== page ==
Double Special Issue: Populism(s) and Lunch with Bauman
Issue 149, December 2018
Alonso Casanueva Baptista, Raul A. Sanchez Urribarri
The state of debates around the topic of `populism’ has made clear the difficulties that exist to provide a coherent definition of the concept. There is much to be argued from historical, epistemological, comparative and sociological perspectives that may provide clarity to the uses of the term. As the world meets new scenarios of uncommon styles of doing politics and the themes of ideological polarization and social segregation take hold, the question about the value of `populism’ as a theoretical tool needs to be met with an affirmative stance that delineates its principal characteristics. The present text introduces the reader to four new perspectives that serve such a purpose and locates them among the relevant contemporary literature.
Filipe Carreira da Silva, Mónica Brito Vieira
This article re-examines current definitions of populism, which portray it as either a powerful corrective to or the nemesis of liberal democracy. It does so by exploring a crucial but often neglected dimension of populism: its redemptive character. Populism is here understood to function according to the logic of resentment, which involves both socio-political indignation at injustice and envy or ressentiment. Populism promises redemption through regaining possession: of a lower status, a wounded identity, a diminished or lost control. Highly moralized images of the past – historical or archetypal – are mobilized by populist leaders to castigate the present and accelerate the urgency of change in it. The argument is illustrated with Caesar’s Column, a futuristic novel written by the Minnesota populist leader Ignatius Donnelly. The complex and ambivalent structure of this dystopian novel – a textual source for the Populist Party manifesto in the 1890s, which stands in contrast with agrarian populism as everyday utopia – enables us to move beyond the polarized positions dominating the current debate. Reading Caesar’s Column ultimately shows that populism can be both a corrective and a danger to democracy, but not for the reasons usually stated in the literature.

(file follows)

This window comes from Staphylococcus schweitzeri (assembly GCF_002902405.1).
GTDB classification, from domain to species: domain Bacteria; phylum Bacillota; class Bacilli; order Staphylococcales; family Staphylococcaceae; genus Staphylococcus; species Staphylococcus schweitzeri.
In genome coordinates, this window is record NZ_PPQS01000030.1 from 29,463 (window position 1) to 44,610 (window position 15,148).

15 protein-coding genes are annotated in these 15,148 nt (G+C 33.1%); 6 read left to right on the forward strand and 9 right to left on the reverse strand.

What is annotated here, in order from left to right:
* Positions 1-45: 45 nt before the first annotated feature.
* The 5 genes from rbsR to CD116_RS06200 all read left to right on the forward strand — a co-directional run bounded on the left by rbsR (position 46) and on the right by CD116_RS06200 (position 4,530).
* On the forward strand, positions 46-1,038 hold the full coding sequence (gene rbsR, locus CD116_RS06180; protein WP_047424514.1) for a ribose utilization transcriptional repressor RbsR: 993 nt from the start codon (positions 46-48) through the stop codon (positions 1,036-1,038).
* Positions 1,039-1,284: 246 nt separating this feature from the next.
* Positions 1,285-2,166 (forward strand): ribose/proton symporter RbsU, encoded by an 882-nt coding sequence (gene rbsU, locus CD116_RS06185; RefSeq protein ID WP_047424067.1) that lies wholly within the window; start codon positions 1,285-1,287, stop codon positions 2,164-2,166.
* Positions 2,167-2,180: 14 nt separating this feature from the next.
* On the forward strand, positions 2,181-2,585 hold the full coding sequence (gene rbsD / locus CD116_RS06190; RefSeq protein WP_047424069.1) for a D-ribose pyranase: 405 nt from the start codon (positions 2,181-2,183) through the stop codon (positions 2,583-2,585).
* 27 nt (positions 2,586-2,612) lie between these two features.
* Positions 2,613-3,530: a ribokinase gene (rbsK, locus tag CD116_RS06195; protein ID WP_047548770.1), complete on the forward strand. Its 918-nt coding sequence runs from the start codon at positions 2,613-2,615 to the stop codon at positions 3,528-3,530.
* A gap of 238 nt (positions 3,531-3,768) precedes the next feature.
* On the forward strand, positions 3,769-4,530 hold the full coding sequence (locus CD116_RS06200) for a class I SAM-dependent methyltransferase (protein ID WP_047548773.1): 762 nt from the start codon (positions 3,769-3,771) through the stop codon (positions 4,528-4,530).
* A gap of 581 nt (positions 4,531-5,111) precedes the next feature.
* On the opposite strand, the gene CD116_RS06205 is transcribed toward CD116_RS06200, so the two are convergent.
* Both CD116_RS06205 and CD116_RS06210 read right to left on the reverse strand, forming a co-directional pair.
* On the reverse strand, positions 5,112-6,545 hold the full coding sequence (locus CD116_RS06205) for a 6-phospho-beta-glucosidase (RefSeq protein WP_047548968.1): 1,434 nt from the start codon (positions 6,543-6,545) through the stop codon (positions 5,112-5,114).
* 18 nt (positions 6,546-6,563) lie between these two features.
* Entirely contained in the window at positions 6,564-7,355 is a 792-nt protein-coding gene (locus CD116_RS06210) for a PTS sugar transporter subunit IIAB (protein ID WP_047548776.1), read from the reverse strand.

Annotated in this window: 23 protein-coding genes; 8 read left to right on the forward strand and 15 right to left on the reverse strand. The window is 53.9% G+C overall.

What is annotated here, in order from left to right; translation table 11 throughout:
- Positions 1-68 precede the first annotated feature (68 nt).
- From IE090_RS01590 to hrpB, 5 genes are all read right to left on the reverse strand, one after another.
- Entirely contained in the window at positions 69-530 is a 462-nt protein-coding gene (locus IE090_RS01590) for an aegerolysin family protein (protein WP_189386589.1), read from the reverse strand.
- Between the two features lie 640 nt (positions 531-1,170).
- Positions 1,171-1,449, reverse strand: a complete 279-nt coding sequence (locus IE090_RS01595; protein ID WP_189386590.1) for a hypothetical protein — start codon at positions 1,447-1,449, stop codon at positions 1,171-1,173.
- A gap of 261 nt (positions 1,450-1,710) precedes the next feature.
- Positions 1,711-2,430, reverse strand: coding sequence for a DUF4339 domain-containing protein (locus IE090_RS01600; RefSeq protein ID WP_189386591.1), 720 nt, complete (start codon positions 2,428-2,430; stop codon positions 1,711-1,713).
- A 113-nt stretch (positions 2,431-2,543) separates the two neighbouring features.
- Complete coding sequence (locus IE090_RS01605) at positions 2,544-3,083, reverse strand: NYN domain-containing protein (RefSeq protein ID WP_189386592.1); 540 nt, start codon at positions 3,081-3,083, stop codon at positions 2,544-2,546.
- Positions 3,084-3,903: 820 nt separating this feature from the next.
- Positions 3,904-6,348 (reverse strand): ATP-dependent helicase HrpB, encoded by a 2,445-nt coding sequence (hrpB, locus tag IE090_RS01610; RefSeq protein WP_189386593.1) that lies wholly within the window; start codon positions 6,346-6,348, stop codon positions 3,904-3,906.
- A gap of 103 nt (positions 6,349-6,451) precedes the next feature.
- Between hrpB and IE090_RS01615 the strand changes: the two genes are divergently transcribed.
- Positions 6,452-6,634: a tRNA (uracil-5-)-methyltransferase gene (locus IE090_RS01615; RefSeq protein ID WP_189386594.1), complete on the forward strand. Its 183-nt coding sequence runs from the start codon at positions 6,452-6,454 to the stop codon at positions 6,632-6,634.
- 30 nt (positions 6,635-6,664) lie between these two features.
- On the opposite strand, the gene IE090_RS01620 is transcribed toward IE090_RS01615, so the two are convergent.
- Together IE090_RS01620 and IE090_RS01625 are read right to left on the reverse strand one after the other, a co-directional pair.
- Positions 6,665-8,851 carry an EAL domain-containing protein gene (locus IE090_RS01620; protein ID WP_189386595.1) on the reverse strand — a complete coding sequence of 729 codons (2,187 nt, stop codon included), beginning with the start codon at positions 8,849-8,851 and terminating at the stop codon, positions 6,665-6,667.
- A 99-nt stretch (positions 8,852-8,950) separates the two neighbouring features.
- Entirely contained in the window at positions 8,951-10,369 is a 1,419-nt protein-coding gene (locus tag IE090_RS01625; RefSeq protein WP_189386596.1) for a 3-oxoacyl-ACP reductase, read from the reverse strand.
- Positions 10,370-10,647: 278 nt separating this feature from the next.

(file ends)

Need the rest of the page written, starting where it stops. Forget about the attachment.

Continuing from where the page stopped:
María Pía Lara
In this paper I want to leave behind the failed attempts to think about populism as ideology, strategy, style, or even discourse. I will focus on the ‘conceptual battles of politics’ and their potential to influence actors to pursue and effect specific ends. Reinhart Koselleck and his ideas about conceptual history will figure prominently in my discussion, as will his concept of asymmetrical combat-concept as a means of unleashing a theoretical and political war. The goal is to demonstrate that concepts have taken the place of weapons of war among political actors.
Comparative analysis of the emerging projects in Latin America after the crisis of the neoliberal modernity project in the early 21st century
This article provides a comparative and interpretative analysis of the emerging projects in Latin America after the crisis of the neoliberal modernity project. It offers a critical interpretation of the current tendencies in Latin American politics at the national level, while suggesting some hints to understand the current neoliberal crisis in Western countries after Trump’s electoral triumph. The purpose is to figure out the collective meanings behind the new national projects in Latin America (postcolonial indigeneity, confrontational populism, defective neoliberalism, and social liberalism) that are constructing a new regional order. The work examines how the neoliberal modernity project came to be dominant in the late 1980s, only to enter into a period of crisis in the current century. That crisis, in turn, provides the basis for exploring four different alternative projects of modernity, based on the kind of rationality and agency promoted by them.
Margarita López Maya